Okay that's a crazy title, but bear with me. Got into a good natured discussion with someone on another stack exchange site, and I was "correcting" him on the use of infer vs. imply.

(The discussion can be found here: https://skeptics.stackexchange.com/questions/8471/did-eleanor-roosevelt-say-that-the-jews-brought-the-holocaust-on-themselves/8485?noredirect=1#comment60705_8485)

He pointed me to a dictionary entry for "infer" that seems to use the definition for imply.


The 4th definition that is given there reads:

suggest, hint - "are you inferring I'm incompetent?"

That, to me, is a classic example of where someone should not use "infer", but should use "imply". But maybe I'm wrong?

Granted, it's the 4th of four definitions, and so presumably less common, but I thought the two, "imply" and "infer" had totally distinct meanings. According to definition #4 on that link "infer" can imply "imply".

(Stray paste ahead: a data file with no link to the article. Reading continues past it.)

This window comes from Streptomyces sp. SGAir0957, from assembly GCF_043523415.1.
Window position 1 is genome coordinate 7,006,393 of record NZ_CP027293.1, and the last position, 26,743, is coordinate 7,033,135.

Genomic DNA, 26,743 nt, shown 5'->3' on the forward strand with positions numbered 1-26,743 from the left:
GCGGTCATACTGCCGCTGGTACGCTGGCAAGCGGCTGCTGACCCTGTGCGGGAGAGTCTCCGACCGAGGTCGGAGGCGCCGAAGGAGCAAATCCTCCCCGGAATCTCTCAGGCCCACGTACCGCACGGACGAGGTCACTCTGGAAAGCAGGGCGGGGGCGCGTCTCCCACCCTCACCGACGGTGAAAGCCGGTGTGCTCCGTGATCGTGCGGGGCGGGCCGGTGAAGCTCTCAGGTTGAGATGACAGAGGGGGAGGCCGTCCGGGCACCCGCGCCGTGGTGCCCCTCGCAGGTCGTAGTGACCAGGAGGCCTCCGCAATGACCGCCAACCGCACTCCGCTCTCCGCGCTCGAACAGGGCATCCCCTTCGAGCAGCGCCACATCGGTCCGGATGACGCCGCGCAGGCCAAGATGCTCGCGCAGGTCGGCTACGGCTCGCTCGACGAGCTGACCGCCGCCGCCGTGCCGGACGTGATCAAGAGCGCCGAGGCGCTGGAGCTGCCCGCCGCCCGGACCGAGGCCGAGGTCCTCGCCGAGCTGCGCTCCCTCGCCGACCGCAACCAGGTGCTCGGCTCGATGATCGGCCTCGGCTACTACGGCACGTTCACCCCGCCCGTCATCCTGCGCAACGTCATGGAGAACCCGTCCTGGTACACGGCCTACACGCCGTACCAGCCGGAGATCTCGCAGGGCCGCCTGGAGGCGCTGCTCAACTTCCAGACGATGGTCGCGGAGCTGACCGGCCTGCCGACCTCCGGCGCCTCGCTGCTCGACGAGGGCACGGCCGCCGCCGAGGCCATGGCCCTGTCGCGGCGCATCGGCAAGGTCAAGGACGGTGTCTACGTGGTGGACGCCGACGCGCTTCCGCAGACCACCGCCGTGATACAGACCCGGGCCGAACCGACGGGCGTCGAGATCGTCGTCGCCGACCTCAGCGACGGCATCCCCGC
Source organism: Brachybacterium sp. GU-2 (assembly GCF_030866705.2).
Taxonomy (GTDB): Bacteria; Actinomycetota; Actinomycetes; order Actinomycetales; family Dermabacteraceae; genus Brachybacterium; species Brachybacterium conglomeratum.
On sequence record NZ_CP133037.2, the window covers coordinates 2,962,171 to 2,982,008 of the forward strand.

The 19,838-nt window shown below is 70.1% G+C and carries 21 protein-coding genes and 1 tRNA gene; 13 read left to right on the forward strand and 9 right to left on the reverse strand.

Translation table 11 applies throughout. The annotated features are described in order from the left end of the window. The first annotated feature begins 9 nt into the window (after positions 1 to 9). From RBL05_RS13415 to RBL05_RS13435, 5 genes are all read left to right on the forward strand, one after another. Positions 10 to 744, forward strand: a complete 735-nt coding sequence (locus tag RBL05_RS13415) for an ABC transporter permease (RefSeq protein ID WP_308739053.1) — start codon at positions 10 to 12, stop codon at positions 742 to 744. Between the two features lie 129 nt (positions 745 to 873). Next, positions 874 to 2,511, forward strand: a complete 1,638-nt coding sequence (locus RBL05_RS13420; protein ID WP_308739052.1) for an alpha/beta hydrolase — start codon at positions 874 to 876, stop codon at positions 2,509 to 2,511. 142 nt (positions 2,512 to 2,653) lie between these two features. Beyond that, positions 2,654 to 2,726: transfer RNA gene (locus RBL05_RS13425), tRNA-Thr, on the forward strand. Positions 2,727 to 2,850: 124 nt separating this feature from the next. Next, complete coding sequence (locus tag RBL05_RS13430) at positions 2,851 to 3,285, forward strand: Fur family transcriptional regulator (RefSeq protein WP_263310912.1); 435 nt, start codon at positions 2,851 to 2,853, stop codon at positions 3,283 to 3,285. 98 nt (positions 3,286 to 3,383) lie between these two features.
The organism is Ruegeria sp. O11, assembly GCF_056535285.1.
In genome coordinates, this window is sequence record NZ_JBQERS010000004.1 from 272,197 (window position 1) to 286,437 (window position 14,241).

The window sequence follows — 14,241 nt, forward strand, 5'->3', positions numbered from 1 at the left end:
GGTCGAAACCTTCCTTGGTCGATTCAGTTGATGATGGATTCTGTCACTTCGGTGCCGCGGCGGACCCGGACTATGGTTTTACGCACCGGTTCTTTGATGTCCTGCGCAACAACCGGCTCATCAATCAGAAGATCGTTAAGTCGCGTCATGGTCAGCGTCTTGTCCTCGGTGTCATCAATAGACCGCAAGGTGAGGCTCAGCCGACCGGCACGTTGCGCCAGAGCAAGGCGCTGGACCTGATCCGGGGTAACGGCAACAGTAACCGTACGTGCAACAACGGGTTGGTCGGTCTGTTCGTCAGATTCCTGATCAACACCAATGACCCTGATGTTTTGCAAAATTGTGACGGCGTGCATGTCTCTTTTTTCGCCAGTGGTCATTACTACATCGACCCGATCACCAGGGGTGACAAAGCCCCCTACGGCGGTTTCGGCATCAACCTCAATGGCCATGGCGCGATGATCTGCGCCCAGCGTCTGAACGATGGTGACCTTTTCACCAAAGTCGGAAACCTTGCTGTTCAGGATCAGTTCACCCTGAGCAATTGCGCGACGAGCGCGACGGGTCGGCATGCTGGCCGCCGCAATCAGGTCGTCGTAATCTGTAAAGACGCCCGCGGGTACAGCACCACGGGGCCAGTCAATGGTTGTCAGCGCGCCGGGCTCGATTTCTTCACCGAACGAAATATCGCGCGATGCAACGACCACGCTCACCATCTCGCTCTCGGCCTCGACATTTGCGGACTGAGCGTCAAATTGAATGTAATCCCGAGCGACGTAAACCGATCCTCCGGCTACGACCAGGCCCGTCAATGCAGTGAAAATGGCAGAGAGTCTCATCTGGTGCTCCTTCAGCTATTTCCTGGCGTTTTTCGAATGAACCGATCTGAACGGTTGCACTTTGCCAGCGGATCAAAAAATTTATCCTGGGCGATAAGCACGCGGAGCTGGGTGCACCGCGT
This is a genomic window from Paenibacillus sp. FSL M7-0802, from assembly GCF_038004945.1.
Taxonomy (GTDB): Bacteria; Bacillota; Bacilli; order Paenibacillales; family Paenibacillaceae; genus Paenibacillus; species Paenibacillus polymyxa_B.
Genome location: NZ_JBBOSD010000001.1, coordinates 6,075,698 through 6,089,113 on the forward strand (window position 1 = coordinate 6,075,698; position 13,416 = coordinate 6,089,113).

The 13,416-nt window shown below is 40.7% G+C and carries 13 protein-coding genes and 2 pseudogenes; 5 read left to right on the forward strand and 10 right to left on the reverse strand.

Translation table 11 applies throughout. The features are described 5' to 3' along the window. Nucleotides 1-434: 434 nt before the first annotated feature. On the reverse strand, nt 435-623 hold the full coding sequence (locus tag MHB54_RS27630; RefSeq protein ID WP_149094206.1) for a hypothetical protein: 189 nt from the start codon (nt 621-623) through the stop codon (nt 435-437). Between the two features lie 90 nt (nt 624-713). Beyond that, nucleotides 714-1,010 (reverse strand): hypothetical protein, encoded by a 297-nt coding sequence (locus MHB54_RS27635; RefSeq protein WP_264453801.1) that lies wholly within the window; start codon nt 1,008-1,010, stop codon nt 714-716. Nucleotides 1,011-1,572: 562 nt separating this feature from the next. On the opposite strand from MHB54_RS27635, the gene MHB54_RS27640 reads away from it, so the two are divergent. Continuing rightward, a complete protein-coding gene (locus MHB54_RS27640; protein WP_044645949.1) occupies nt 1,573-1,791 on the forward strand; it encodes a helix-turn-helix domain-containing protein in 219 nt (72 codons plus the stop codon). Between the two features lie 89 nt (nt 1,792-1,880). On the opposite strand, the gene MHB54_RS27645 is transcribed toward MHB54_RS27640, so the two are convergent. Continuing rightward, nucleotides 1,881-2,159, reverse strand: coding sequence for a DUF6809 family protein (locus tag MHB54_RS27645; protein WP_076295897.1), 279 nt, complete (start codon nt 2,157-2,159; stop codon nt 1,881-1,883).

Am I nuts? Am I the only one surprised by this? (very possible...I'm often surprised by English). Or is it possible that the dictionary is...something less than accurate? It's not a mom-and-pop shop, so that seems unlikely...but I throw it out there as a possibility...but if the dictionary is wrong, where do you go to to find evidence of it? (Who watches the watchmen?)

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    I am equally surprised - the major online dictionaries do license the infer = imply sense. Commented May 13, 2013 at 17:43
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    @EdwinAshworth They are obliged to report it; I don't think they claim the authority to license it. I fear that it is in any case inevitable by now. Alas! another arrow removed from my quiver. Commented May 13, 2013 at 20:07
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    Merriam-Webster recently updated the meaning of 'literally' to also mean 'figuratively'... so I guess they're comfortable with adopting misusage as usage.